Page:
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Big banks have become huge criminal enterprises waging war against the people

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(NaturalNews) Have the big banks stopped being banks? If you believe the banking insiders speaking in their own words, then you would have to conclude the answer is yes.

In a recent interview with Bloomberg News, Niels Storm Stenbaek, chief economist at the Danish Bankers Association, said this: "Banks don't have a need for deposits, and the demand for loans by households and firms is weak."

As noted over at Washington's Blog, that is a very odd statement, because don't banks exist as receptors of money (as in, savings and checking accounts)? And aren't banks in the business of making loans (because the interest charged on loans is primarily how a bank is supposed to make money)?

Not according to Stenbaek. So if banks no longer exist to make loans and serve as holders of your money, what are they doing?

The fact is, banks -- big banks, especially -- are behaving less and less like banks. Ever since the Great Recession bailed many U.S.-based mega-banks out with your money, the Federal Reserve's QE -- quantitative easing -- program has poured trillions of artificially created dollars into the world's biggest financial institutions, and it's why banking profits are through the roof, despite the fact that, you know, they don't make many loans and they're not worried about deposits.

Inflation (for government) is a good thing

The trend of decreasing loans and de-emphasizing deposits began at the supposed end of the Great Recession. In 2010, USA Today reported:

Banks that received federal assistance during the financial crisis reduced lending more aggressively and gave bigger pay raises to employees than institutions that didn't get aid....

For the period ending Sept. 30, 2009, lending fell by 9.1 percent, the paper said.

More than five years later, the big banks have amassed a treasure of more than $1.8 trillion, thanks to the Fed's QE program, so their bottom lines look good -- but they are still not lending like they should.

Maybe that's a good thing, though. As noted by The Economic Collapse Blog, pouring a tsunami of cash into the economy could cause massive inflation of the sort that the Fed and all the financial geniuses on Wall Street say they want. As reported by the Wall St. Cheat Sheet a year ago:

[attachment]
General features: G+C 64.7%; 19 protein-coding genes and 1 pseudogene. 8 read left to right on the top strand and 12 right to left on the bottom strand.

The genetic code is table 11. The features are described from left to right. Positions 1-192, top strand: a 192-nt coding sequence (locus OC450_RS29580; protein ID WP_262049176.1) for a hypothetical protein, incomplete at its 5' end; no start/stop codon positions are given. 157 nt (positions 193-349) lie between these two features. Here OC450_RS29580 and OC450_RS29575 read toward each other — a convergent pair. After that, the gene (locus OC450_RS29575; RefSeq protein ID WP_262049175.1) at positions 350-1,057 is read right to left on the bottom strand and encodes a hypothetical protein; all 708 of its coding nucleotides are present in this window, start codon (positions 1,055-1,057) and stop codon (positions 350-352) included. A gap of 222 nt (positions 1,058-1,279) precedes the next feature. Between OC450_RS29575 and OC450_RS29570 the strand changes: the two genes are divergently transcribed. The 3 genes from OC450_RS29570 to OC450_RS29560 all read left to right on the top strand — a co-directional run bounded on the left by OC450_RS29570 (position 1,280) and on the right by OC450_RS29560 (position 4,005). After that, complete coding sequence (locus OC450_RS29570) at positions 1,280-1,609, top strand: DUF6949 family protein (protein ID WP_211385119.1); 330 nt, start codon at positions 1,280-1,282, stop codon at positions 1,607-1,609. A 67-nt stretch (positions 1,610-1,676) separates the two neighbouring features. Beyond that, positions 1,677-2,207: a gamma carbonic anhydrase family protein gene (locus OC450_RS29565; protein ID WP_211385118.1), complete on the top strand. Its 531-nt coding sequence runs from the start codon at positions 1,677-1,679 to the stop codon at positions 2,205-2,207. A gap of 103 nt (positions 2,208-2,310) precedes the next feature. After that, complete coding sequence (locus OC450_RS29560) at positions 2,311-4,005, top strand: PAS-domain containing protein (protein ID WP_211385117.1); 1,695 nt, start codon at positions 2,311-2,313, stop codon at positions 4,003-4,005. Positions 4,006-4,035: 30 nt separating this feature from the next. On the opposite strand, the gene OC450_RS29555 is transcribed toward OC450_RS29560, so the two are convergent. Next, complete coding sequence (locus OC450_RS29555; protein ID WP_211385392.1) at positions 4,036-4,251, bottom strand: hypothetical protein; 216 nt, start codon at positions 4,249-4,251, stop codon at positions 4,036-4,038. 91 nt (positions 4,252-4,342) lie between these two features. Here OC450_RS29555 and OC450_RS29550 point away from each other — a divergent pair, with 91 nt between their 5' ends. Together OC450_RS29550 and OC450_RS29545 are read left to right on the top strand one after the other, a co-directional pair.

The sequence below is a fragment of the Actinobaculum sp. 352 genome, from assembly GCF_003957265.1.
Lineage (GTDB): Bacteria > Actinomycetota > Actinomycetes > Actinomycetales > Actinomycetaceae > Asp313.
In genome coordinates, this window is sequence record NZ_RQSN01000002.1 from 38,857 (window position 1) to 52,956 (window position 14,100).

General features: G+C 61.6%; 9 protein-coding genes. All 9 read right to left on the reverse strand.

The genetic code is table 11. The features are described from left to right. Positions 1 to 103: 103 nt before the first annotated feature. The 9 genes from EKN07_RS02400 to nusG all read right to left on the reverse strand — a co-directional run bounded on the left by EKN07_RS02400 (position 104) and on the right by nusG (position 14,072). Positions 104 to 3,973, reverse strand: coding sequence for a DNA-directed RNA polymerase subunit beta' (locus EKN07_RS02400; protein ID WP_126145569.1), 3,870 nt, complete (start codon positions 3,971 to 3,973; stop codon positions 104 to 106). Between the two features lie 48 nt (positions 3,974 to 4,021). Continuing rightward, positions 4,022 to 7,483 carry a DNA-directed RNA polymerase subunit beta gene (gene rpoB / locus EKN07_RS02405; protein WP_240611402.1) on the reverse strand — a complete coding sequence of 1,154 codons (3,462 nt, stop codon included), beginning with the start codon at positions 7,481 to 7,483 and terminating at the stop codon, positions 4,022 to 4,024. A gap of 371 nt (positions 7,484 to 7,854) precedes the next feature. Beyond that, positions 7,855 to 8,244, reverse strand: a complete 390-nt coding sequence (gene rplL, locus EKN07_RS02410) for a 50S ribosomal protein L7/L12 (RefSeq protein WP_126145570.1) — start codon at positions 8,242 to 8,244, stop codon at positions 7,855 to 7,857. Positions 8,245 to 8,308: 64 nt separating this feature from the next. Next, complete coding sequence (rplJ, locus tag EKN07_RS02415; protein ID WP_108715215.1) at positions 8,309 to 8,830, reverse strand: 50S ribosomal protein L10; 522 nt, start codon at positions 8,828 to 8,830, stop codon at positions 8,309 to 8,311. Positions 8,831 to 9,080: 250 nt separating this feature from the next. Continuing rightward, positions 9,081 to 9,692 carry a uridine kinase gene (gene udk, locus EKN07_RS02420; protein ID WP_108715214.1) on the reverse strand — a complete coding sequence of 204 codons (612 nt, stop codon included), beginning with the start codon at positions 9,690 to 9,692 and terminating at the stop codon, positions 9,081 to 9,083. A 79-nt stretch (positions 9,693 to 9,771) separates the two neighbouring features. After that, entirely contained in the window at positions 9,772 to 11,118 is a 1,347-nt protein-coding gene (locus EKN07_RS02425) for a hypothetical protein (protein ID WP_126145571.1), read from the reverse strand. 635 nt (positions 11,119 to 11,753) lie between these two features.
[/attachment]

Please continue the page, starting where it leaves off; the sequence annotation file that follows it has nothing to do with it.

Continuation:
Government officials and central bankers will sometimes make statements to the effect that a little inflation is a good thing and that deflation needs to be avoided at all costs. From the perspective of an individual, deflation would actually be a good thing. Wouldn't it be great if the prices of things we want to buy -- cars, houses, clothes, stocks, etc. -- went down in price?

Yet from the government's perspective, just the opposite is true: Inflation is a good thing. There are two reasons for this.

What a mess

-- The U.S. government is highly indebted, to the tune of more than $18 trillion (officially), or more than 100 percent of annual gross domestic product. "Because of this, the government benefits if the value of this debt decreases, and this happens when there is inflation," Wall St. Cheat Sheet noted. "Inflation causes each dollar to be worth less, and so an indebted entity such as the U. S. government, which has, in effect, a negative amount of dollars, is better off if those dollars are worth less."

-- In the second place, inflation leads to a rise in prices and the government can then tax those nominal gains, even if those gains do nothing to boost consumer purchasing power.

One additional facet is at play here, or could be, and that is the issue of interest rates. One reason why the Fed has held interest rates down is because the federal government is so leveraged.

As noted by the Heritage Foundation, two-thirds of government spending is mandatory and, in 2013, 6 percent of the government's budget was spent on interest payments (and remember, the federal government runs serial deficits). If interest goes up, so do government interest payments, making the deficit even worse.

Uncle Sam has gotten himself into quite a financial mess. Eventually, however, the debt bomb will explode.








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